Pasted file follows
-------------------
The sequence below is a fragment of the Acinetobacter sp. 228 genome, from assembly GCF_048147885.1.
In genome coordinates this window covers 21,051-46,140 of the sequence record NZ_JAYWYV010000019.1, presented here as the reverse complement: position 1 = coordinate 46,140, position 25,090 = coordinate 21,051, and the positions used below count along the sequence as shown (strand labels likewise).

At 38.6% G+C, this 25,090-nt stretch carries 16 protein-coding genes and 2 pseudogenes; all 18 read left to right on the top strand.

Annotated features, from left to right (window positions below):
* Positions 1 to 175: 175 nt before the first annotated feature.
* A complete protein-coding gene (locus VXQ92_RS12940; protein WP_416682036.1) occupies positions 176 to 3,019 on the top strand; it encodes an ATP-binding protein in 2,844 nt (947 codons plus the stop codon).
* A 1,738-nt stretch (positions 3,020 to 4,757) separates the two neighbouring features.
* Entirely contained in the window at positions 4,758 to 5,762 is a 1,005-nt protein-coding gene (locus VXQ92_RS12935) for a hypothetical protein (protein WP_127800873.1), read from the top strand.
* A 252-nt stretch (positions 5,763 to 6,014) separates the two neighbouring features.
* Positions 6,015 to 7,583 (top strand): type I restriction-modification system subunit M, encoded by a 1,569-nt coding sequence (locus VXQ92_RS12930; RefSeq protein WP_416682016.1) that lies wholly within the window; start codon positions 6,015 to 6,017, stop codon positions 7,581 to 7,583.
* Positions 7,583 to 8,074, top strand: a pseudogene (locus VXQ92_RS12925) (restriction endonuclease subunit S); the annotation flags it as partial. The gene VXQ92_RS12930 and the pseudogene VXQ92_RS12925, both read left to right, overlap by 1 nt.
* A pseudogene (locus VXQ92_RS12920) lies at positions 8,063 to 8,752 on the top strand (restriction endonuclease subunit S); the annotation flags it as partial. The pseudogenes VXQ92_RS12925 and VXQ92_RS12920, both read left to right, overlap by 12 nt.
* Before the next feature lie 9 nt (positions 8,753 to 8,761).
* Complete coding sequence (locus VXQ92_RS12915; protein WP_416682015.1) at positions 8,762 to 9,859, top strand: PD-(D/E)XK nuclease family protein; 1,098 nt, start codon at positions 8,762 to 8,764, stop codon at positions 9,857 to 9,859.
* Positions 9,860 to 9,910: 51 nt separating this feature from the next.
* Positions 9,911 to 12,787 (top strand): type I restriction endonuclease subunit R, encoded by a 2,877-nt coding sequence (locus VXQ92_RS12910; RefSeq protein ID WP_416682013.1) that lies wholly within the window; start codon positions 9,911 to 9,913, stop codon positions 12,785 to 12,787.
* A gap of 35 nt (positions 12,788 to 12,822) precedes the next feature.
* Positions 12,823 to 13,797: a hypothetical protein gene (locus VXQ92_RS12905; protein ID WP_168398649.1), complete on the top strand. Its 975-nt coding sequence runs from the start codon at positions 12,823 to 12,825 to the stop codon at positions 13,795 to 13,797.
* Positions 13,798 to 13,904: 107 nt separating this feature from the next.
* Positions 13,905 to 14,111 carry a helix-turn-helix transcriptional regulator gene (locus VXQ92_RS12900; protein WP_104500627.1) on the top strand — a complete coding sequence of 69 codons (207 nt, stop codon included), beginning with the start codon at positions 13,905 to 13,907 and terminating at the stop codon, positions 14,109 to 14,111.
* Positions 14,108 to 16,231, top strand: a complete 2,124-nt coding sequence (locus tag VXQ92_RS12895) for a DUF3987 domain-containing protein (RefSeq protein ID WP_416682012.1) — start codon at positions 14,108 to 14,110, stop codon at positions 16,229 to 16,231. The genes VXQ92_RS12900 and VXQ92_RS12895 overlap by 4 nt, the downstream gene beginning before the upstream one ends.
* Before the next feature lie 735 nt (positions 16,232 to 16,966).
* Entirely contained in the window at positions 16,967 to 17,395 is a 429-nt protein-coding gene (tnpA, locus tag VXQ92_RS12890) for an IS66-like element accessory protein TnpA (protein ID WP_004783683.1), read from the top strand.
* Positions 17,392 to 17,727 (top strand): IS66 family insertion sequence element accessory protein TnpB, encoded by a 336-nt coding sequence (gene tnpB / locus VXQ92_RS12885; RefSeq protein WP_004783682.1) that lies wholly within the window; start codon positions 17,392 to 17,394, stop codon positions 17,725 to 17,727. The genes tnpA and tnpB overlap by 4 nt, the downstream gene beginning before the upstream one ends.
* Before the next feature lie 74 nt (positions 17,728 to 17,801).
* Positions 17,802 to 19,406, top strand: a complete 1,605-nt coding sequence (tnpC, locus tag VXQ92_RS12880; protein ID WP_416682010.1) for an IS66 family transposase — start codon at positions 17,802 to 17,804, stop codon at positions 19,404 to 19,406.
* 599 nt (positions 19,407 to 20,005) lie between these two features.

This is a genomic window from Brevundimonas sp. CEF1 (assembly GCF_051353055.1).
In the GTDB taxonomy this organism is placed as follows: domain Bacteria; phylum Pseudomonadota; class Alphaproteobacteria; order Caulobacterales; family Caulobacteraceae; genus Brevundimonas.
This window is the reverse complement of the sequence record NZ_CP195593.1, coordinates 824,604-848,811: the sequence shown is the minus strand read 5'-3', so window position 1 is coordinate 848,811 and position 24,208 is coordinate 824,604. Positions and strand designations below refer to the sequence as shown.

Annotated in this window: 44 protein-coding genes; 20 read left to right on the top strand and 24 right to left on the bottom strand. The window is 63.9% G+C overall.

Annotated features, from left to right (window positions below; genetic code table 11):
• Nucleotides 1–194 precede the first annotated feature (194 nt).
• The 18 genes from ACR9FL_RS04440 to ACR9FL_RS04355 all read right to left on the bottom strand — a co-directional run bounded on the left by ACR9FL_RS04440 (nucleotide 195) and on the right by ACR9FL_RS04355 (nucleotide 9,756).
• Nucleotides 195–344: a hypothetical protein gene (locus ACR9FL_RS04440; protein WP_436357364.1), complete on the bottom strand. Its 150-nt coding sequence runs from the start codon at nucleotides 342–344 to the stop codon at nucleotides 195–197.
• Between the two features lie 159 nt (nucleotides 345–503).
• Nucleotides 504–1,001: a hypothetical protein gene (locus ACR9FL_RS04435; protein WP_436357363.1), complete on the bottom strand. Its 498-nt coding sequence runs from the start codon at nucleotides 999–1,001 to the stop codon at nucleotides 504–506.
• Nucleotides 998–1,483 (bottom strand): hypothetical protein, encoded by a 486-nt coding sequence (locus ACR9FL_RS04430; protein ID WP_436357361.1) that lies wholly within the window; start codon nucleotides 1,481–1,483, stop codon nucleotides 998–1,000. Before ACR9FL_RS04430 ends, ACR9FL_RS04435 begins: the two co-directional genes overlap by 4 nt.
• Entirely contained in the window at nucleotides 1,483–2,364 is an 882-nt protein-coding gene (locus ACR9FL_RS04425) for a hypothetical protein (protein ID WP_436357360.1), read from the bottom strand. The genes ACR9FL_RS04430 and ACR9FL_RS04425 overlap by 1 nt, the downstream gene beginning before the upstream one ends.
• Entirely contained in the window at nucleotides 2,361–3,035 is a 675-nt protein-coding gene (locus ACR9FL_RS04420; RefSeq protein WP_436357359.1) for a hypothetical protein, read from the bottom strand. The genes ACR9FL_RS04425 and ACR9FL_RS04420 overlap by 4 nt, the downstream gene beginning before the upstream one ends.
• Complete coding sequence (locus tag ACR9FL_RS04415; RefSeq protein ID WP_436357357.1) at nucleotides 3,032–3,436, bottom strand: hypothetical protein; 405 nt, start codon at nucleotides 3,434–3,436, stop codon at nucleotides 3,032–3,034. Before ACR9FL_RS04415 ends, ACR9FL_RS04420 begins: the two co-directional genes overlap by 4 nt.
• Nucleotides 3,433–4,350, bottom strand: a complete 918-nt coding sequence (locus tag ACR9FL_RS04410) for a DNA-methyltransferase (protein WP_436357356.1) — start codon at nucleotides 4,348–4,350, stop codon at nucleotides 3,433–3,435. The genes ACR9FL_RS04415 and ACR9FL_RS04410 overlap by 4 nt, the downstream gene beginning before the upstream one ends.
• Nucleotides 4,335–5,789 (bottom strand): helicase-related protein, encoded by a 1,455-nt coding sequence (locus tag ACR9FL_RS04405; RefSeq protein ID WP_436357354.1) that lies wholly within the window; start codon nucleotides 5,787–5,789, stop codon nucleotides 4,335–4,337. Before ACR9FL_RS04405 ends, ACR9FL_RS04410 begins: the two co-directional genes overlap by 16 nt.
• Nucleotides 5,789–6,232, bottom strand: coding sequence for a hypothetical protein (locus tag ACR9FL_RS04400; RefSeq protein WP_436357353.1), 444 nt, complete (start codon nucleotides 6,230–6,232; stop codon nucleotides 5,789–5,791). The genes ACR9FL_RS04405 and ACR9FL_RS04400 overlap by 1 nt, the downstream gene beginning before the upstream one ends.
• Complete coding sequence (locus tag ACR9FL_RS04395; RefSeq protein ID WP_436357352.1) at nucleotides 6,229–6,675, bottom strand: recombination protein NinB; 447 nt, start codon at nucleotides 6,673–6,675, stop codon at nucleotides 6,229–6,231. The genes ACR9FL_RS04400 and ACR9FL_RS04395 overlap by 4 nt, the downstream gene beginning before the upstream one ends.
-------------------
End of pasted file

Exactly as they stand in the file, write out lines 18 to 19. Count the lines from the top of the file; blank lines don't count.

* Positions 12,823 to 13,797: a hypothetical protein gene (locus VXQ92_RS12905; protein ID WP_168398649.1), complete on the top strand. Its 975-nt coding sequence runs from the start codon at positions 12,823 to 12,825 to the stop codon at positions 13,795 to 13,797.
* Positions 13,798 to 13,904: 107 nt separating this feature from the next.